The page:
Caregiving Journal - Misunderstandings

Today I had a miscommunication with Pa over coffee. Before starting to serve coffee I asked Pa if he’d already made himself a cup. He confirmed he had and I asked him if he’d added the new creamer in the fridge. He said he hadn’t and that he drank the coffee black.

So, I proceeded to serve my sis her coffee, then prepared my own. As I started drinking my cup, Pa asked, “Where’s mine?” I said, “Oh, did you want another cup? You usually don’t drink more than one.” Then Pa mentioned that he hadn’t had any coffee yet today. “You didn’t?” I asked, “but we just had a whole conversation about you making a cup of black coffee without the cream.” Pa corrected me, explaining that he hadn’t been talking about today, but another day. Needless to say, I served him a cup of coffee, but I wondered what exactly went wrong. Pa tried to blame the odd misunderstanding on the paper-shredder noise, but he wasn’t using it at the time.

So I think back to two weeks ago when the flu left me with laryngitis, and I had to whisper everything to communicate for 2 whole days. Pa told me not to talk to him until I got my voice back and sounded “normal”. While I was offended at the time, I now realize that it’s likely my whispers were unintelligible to him.

A week after that, my sister came into the room Pa was sitting in to ask her to turn down the volume to his computer. She was hearing the TV show Pa was watching in the next room, even though the door to her office door was closed, and Pa had headphones on. (Yes, he was wearing headphones and Sis could still hear the show in the next room with the door closed.)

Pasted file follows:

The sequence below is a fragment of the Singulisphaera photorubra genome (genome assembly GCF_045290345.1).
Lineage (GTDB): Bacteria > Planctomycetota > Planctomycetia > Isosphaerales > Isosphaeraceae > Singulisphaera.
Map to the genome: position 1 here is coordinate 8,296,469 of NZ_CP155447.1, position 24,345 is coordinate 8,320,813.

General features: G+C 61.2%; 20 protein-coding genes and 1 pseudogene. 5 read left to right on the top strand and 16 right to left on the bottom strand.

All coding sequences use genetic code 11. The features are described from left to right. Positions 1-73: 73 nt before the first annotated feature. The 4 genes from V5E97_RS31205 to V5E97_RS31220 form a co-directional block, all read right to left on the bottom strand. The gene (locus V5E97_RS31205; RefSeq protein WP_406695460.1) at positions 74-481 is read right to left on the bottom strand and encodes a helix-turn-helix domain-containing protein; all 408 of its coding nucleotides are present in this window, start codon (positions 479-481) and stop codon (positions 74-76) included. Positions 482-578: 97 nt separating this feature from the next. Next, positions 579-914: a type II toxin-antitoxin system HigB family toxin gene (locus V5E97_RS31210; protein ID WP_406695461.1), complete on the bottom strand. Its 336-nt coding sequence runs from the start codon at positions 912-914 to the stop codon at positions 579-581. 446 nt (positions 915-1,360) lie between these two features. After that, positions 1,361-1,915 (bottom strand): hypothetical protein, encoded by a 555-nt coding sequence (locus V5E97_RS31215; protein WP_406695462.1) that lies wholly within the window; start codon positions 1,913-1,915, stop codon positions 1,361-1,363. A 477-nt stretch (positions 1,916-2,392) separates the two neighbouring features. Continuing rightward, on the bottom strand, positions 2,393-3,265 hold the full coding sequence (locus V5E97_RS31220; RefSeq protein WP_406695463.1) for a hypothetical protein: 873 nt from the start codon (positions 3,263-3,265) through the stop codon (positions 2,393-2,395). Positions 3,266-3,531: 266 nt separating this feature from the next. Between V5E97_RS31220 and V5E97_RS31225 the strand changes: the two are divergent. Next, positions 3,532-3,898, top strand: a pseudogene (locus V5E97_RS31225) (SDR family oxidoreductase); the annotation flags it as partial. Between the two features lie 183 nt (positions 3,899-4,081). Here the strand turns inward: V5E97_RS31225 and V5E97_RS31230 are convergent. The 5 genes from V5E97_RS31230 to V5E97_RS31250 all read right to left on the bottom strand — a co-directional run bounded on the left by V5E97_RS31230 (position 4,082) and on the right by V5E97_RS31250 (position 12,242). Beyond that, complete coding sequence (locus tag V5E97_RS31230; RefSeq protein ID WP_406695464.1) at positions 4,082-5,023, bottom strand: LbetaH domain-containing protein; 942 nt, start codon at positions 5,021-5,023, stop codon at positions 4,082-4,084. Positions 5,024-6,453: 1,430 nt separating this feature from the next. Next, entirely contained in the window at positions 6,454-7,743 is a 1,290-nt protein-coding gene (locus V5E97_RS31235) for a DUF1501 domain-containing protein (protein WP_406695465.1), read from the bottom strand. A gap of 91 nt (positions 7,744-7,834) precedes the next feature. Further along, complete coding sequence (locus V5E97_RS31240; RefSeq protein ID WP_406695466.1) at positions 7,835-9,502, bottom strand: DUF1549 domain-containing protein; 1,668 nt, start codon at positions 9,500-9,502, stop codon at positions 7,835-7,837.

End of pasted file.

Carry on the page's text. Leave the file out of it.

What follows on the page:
In the last few weeks when I’ve tried to ask Pa something, he often does not respond. I usually end up calling him loudly to get his attention and then repeating whatever it was I said. If we haven’t made eye contact yet, he often isn’t listening.

I had interpreted Pa’s behavior as passive aggressive behavior or that he was mad about something. However recently, the last few times when I’ve walked up to Pa to tell him something, he’s jumped and clutched his chest out of fear from my having surprised him, even though I was talking as I walked up. I’ve now started raising my voice to gain Pa’s attention.

It’s becoming pretty clear that Pa’s hearing is a big problem. After 26 years working at the airport, the noise damage has taken a toll. It concerns me that recent studies have found that older adults with hearing loss have increased risk of cognitive decline, and Pa’s own mother died from dementia.  Pa has mentioned considering a hearing aid before. I think now’s a good time to start exploring his options.

Lessons Learned – 1) Don’t raise your voice. Get someone’s attention before speaking to them. 2) Get close to them when talking. 3) Make eye contact to be sure the person knows you are speaking to them.

Caregivers - Have you had a sensory perception misunderstanding? What did you discover? How did you augment it?